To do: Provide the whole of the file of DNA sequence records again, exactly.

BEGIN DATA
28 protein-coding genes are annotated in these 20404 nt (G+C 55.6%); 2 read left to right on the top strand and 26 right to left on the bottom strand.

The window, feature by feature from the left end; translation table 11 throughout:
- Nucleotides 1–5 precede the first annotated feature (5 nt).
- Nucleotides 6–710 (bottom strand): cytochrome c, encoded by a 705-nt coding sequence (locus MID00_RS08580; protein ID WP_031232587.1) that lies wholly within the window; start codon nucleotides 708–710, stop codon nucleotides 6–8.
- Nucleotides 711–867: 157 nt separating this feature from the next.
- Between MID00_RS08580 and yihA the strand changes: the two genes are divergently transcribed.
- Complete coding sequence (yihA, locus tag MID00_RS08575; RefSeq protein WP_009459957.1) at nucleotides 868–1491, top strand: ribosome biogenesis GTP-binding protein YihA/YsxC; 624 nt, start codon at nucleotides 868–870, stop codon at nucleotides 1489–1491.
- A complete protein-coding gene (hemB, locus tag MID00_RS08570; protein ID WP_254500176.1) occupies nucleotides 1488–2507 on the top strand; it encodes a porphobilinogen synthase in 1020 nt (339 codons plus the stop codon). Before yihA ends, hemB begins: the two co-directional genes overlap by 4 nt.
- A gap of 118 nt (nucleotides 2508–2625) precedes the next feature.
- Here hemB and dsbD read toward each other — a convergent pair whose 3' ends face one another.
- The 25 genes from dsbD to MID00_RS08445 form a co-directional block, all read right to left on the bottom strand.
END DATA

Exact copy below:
28 protein-coding genes are annotated in these 20404 nt (G+C 55.6%); 2 read left to right on the top strand and 26 right to left on the bottom strand.

The window, feature by feature from the left end; translation table 11 throughout:
- Nucleotides 1–5 precede the first annotated feature (5 nt).
- Nucleotides 6–710 (bottom strand): cytochrome c, encoded by a 705-nt coding sequence (locus MID00_RS08580; protein ID WP_031232587.1) that lies wholly within the window; start codon nucleotides 708–710, stop codon nucleotides 6–8.
- Nucleotides 711–867: 157 nt separating this feature from the next.
- Between MID00_RS08580 and yihA the strand changes: the two genes are divergently transcribed.
- Complete coding sequence (yihA, locus tag MID00_RS08575; RefSeq protein WP_009459957.1) at nucleotides 868–1491, top strand: ribosome biogenesis GTP-binding protein YihA/YsxC; 624 nt, start codon at nucleotides 868–870, stop codon at nucleotides 1489–1491.
- A complete protein-coding gene (hemB, locus tag MID00_RS08570; protein ID WP_254500176.1) occupies nucleotides 1488–2507 on the top strand; it encodes a porphobilinogen synthase in 1020 nt (339 codons plus the stop codon). Before yihA ends, hemB begins: the two co-directional genes overlap by 4 nt.
- A gap of 118 nt (nucleotides 2508–2625) precedes the next feature.
- Here hemB and dsbD read toward each other — a convergent pair whose 3' ends face one another.
- The 25 genes from dsbD to MID00_RS08445 form a co-directional block, all read right to left on the bottom strand.